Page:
With much inner laughing, I recently observed a woman out for her morning walk with her two beautiful frisky big dogs. She was probably following to the letter the ordinance regarding the mandatory leash on dogs when out in public, as both her dogs were on leashes. Perhaps we need to add a few words to the ordinance to make the spirit of it very obvious: A human person must be at the other end of the leash. Yes, so many times I have witnessed dogs running loose way ahead of their owner dragging their leash behind them and their persons fruitlessly calling them back.
While we love our own pets and children dearly, just as a person would not want a strange person to invade our personal space, to jump on them, sniff them, lick them, bite them, I prefer not to have these things done to me by a stranger's family member, be they pet or child.
Frankly, I am less afraid of terrorists than of a big unattended unknown dog charging down the street or alley towards me. In some instances, dogs see small children as prey. I know two separate instances of children who were bitten by a neighbor's dog running loose on their own block: one a nip in the butt, the other a traumatizing ravaging of a rib area.
I have helped reunite with their persons some lost "escaped" beloved family members who have wandered from their yards.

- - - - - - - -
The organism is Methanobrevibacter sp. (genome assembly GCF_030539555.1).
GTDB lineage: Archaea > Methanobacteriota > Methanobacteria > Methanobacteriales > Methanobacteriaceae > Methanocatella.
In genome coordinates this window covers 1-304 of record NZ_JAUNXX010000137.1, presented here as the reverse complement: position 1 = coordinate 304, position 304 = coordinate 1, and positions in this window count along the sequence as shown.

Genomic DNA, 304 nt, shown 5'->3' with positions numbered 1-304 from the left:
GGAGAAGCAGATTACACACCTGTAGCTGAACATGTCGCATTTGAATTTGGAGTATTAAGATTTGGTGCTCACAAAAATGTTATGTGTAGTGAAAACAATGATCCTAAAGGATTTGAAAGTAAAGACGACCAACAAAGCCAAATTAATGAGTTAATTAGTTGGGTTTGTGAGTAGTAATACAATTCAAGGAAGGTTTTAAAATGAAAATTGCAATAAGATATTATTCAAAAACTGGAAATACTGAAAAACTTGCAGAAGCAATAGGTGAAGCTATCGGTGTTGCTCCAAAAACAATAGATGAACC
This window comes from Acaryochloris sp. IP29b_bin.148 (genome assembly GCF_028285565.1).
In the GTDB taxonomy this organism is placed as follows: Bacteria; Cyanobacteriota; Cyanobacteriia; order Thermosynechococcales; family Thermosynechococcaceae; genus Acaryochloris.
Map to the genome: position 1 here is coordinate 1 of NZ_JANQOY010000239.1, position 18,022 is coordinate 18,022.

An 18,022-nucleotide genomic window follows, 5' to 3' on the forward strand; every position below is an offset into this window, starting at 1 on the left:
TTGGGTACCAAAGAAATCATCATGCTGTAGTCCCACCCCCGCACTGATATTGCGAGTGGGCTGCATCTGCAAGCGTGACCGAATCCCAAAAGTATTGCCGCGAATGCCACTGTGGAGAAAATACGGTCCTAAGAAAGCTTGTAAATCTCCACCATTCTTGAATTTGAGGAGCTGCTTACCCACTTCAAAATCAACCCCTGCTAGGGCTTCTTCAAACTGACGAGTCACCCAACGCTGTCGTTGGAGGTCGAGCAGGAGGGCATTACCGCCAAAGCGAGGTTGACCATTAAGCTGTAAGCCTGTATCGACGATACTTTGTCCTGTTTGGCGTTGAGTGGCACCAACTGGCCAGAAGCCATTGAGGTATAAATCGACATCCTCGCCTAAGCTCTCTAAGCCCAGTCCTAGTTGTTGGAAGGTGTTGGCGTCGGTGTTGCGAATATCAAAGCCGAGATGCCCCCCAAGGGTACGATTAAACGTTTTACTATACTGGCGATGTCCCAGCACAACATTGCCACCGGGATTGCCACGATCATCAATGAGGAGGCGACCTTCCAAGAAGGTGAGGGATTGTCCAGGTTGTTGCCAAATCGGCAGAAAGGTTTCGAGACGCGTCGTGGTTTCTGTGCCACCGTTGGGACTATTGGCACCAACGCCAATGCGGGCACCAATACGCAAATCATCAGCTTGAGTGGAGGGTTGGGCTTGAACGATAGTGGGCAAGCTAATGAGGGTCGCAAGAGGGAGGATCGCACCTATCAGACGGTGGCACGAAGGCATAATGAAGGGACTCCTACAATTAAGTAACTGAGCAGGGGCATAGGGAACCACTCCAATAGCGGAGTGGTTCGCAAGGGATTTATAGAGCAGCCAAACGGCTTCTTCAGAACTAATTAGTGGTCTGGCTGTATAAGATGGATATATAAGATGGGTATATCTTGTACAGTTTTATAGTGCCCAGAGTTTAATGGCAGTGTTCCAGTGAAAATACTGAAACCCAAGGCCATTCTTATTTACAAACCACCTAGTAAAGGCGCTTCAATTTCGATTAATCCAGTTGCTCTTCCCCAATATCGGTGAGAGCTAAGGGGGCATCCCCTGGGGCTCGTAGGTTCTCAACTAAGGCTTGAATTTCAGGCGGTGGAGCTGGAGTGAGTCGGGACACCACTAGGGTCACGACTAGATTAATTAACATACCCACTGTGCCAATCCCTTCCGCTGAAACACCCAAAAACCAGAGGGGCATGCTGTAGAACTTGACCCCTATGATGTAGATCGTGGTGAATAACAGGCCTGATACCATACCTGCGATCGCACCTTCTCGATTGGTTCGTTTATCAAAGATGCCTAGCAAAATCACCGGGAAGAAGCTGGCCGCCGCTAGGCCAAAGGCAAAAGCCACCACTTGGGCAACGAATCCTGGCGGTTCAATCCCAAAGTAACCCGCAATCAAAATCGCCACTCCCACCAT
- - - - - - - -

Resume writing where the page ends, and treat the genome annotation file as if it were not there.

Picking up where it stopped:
Because I only rarely walk a neighbor's dog, I do not know the concerns about dogs meeting strangers' dogs while on their daily venture around town, but I have noticed people walking their dogs on leashes generally avoid other dog walkers.
A knowledgable employee of the village estimated the number of dog rabies innoculation tags runs 3-5,000 dogs in Oak Park annually. For dog population estimates, I will assume all Oak Park dogs get their shots. Oak Park Community Relations staff estimates our human population at roughly 53,000. Therefore, of the dogs the village is aware, at most there is roughly one canine for every 10 humans of all ages. On my block, of the dogs I am aware, we are down from five to three dogs, because two elderly canine pals have passed. One of those three is a mixed pit bull.
So with humor and goodwill, for the woman calling her dog dragging his leash, let's add to the ordinance: the dog's human person's hand must be at the other end of the leash. Perhaps the ordinance should be scrapped and rewritten as the dog's responsibility to have their person on a leash at all times when out walking together, and let the dog suffer the punitive consequences instead of the innocent human person.
Anonymous scaredy cat